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Seven-Year Follow-up of an Exceptionally Severe Rupture from an Explosion

1Koizumi K., 2Hartmann C., 1Joussen A. M., 1Kirchhof B.,
1Universität zu Köln, Zentrum für Augenheilkunde, Abteilung für Netzhaut- und Glaskörperchirurgie (Köln)
2Humboldt-Universität zu Berlin, Charité Campus Virchow-Klinikum, Augenklinik (Berlin)

Purpose: Eyeball rupture is the most serious type of ocular trauma and has a poor prognosis. We report a seven-year follow-up of a patient who suffered a severe rupture of the both eyes.
Case report: A 43-year-old man was injured by a bomb explosion. The left eye was primarily enucleated since there was no retina left. The right eye presented with Òlight-perceptionÓ but was missing completely cornea, lens, iris, ciliary body and peripheral retina and choroid. After scleral reconstruction, Eckardt's temporary keratoprosthesis was placed. The remaining retina was reattached and the eye was filled with silicone oil. Finally, a penetrating keratoplasty was performed. During the follow-up, two re-operations for retrocorneal membranes became necessary. Seven years after the initial operation, the visual acuity is counting fingers. The residual visual field allows ambulatory vision.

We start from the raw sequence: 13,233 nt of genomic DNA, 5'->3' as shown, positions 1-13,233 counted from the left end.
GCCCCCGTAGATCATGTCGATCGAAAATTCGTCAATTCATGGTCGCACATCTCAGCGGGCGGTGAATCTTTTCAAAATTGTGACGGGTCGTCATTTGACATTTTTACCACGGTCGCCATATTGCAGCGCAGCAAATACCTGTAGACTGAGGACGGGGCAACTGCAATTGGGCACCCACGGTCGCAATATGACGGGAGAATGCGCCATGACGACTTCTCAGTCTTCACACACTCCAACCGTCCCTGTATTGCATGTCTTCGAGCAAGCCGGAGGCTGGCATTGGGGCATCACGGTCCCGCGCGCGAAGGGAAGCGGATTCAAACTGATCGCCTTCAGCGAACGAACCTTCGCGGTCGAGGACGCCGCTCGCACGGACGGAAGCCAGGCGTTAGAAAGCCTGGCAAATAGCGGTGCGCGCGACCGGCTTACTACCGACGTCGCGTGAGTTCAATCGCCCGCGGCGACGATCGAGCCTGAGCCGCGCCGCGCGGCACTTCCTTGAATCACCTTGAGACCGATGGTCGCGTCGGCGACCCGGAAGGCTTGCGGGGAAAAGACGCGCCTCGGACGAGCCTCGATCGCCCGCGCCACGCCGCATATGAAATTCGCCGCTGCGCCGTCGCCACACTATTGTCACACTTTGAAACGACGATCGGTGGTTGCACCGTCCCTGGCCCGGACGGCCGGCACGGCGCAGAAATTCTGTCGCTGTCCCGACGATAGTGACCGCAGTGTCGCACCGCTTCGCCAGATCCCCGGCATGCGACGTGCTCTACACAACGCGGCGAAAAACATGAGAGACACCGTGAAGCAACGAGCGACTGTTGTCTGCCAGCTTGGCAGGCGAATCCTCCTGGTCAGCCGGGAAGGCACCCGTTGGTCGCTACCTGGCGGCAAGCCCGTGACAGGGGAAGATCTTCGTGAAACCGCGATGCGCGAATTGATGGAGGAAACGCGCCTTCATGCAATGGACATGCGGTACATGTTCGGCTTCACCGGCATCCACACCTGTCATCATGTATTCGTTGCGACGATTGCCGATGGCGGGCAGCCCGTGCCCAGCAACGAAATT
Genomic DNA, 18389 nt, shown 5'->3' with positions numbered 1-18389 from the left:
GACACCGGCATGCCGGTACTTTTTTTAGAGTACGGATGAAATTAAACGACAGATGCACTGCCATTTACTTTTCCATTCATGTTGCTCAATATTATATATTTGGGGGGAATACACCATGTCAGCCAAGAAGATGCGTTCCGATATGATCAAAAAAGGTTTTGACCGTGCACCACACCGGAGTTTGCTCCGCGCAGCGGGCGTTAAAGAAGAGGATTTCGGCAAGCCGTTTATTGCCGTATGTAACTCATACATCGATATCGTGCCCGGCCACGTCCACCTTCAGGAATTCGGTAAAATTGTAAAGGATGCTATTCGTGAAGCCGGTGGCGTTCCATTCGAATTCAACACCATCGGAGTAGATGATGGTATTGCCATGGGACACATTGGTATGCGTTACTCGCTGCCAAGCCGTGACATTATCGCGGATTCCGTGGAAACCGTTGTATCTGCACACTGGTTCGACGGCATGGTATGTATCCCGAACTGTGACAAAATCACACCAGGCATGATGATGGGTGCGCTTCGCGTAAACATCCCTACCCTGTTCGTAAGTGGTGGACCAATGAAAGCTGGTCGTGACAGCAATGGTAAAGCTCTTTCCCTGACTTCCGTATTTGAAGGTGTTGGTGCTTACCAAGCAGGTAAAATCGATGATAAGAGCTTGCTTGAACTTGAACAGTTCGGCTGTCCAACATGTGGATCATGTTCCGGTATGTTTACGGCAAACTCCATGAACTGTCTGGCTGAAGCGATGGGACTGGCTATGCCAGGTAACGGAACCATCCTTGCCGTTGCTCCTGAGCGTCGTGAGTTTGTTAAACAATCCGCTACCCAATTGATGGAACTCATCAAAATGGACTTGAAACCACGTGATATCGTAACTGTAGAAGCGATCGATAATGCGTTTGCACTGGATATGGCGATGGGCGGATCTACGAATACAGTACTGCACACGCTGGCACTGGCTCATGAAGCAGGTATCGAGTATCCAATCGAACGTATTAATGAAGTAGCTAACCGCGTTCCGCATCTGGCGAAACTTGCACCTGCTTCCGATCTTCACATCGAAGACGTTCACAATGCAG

Conclusions: It is often difficult to estimate the individual prognosis of eyes with very severe ocular trauma. Some cases show surprisingly favorable outcomes. Therefore primary enucleation should be avoided unless the prognosis is hopeless. This case-report demonstrates that a seemingly hopeless situation can still allow long term useful vision.

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